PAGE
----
What Do Grasshoppers Eat?

By sam on May 28, 2023, 8:08 p.m.

What Do Grasshoppers Eat?

May 29, 2020April 29, 2020 by C.B. Daniels

What do grasshoppers eat?

What Do Grasshoppers Eat?

The Short Answer: Grasshoppers are predominantly plant eaters, including important agricultural crops. If they do not have other options available, grasshoppers will also eat decaying animal matter.

For more information about grasshoppers and what grasshoppers eat, read on.


1 What Are Grasshoppers?

2 Grasshopper predators

3 What Do Grasshoppers Eat?

3.1 How Do Grasshoppers Get Their Food?

3.2 What Do Baby Grasshoppers (Nymphs) Eat?

3.3 What Do Adult Grasshoppers Eat?

4 Grasshopper Food Options

4.1 The Grasshopper Digestive System

5 How Often Should I Feed My Grasshoppers

6 Summary of What Grasshoppers Eat

7 More animal articles

What Are Grasshoppers?

Grasshoppers are insects that are members of the order Orthoptera. This order also includes crickets and locusts, which are the closest relatives of grasshoppers.

Scientists used to generally divide grasshoppers into two rough categories: Short-horned and long-horned. Short-horned grasshoppers are now members of the family Acrididae, and long-horned grasshoppers are now members of the family Tettigoniidae.

The Acrididae family includes both grasshoppers and locusts, while the Tettigoniidae family includes both grasshoppers and katydids. For the purpose of this article, whenever grasshoppers are mentioned, it could be in reference to species from either family but will not be in reference to locusts or katydids unless otherwise specified.

Fun Fact: Grasshoppers are over 300 million years old, making their oldest ancestor even older than the dinosaurs.

When looking at a grasshopper, you will see the three body segments that make up all insect species: a head, a thorax, and an abdomen. Their entire body is encased in a hard external skeleton, or exoskeleton.

On their head, grasshoppers have palps that allow them to grasp food, and mandibles that will then crush it. You will see a pair of antennae and a pair of compound eyes on the head as well.

Most species of grasshoppers have two pairs of wings and can fly, but some species never develop wings and remain grounded. Similar to crickets, grasshoppers can use their wings to make species-specific songs.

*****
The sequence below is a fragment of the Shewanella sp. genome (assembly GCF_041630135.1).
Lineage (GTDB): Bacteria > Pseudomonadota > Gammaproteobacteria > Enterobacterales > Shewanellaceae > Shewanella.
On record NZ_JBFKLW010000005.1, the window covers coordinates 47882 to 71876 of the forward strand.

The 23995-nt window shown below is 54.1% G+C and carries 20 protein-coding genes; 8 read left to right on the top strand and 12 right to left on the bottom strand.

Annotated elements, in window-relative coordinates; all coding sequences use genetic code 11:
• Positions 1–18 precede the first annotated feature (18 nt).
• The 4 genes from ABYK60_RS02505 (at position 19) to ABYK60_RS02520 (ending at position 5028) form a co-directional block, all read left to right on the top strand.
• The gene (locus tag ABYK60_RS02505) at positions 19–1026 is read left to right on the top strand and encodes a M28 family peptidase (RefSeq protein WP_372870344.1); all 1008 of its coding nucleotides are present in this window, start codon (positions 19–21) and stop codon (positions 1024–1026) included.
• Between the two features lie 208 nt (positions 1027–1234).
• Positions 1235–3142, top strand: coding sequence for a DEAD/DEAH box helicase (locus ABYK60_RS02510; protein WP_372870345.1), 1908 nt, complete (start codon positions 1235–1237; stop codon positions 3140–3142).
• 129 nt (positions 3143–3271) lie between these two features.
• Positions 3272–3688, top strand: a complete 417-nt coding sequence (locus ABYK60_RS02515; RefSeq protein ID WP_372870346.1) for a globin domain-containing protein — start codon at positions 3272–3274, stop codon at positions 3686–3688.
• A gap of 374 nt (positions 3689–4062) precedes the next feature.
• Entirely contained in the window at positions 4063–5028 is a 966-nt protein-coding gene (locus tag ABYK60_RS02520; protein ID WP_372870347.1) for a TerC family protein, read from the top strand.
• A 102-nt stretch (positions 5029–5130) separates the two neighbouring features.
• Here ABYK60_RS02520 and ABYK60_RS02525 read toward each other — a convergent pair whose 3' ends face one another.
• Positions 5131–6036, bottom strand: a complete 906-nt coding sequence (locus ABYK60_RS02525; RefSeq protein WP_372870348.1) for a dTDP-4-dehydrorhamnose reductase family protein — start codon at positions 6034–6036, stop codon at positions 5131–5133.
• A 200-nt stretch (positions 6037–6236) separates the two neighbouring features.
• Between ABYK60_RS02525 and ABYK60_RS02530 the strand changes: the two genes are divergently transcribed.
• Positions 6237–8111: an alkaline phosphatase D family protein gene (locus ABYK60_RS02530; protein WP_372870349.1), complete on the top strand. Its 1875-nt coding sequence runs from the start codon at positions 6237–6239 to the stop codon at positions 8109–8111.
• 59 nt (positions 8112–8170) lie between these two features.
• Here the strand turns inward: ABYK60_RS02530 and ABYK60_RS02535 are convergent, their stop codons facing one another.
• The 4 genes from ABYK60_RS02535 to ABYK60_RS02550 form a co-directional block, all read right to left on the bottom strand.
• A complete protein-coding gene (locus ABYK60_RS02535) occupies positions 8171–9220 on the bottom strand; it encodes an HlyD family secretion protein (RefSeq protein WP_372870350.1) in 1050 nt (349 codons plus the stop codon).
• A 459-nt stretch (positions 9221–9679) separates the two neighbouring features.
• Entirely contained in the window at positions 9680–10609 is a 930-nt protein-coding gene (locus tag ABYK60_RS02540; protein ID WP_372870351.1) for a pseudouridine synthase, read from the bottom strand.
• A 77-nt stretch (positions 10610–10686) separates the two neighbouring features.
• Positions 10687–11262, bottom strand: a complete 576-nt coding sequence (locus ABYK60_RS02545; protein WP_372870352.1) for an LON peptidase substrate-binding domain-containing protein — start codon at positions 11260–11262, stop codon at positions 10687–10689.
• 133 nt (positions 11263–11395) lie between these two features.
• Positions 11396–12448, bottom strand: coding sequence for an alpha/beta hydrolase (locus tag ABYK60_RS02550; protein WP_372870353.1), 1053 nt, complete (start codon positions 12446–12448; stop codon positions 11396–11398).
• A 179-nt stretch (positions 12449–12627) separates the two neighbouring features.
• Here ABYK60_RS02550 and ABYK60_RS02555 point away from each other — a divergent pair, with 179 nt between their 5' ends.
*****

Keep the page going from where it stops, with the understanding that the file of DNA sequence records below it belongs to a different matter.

While crickets achieve this by rubbing their wings together, grasshoppers will rub the lower part of their jumping legs against their fore wings. Their ‘ears’ are actually membranes located on their abdomens that vibrate, and they are able to process many different songs and sounds.

Grasshoppers have six legs that originate on their thorax: four walking legs and two jumping legs. The walking legs, like their name suggests, are used primarily for walking on the ground but also function to hold food in place.

Their jumping legs are much larger and more well-defined than their walking legs and are a main distinguishing feature of grasshoppers. These powerful legs allow grasshoppers to leap about ten inches high and almost three feet long in a single bound.

While it may look like they are jumping, grasshoppers actually use a catapulting motion with their legs to launch themselves into the air.

Fun Fact: Relative to size, if humans could jump as far as grasshoppers, we would be able to leap across a whole football field!

Over 11,000 species of grasshoppers have been identified, and there are about 375 species in North America. They are usually some form of brown or green, but can also have yellow, red, black, and orange patterns as well.

The smallest grasshoppers are the family of Pygmy Grasshoppers (Tetrigidae) at 0.6 inches long, and the biggest one in the world is the Giant Weta at 4 inches. These behemoths are so heavy, their legs aren’t strong enough to jump like other grasshoppers.

Grasshoppers are hardy insects that can be found in all manner of habitats from deserts to mountains, and there are species on every continent except for Antarctica. Some species of grasshopper are specifically tree-dwellers, but many more prefer to live in the forest underbrush or grassy fields.

Most species of grasshoppers are diurnal, meaning that they are active during the day and rest at night. Grasshoppers will hide under leaves and in thick vegetation while they are resting, and spend their days foraging for food.

Grasshoppers are generally solitary insects and only come together to mate. Only males and females of the same species will mate, and they recognize each other through several different means. Some species use specialized songs or pheromones, while some others will even rely on visual appearance.

Grasshopper predators

There are many animals that prey on grasshoppers, and they are an important part of many food webs. Birds are one of their most significant predators, with many different species from jays to wild turkeys munching on their local grubs.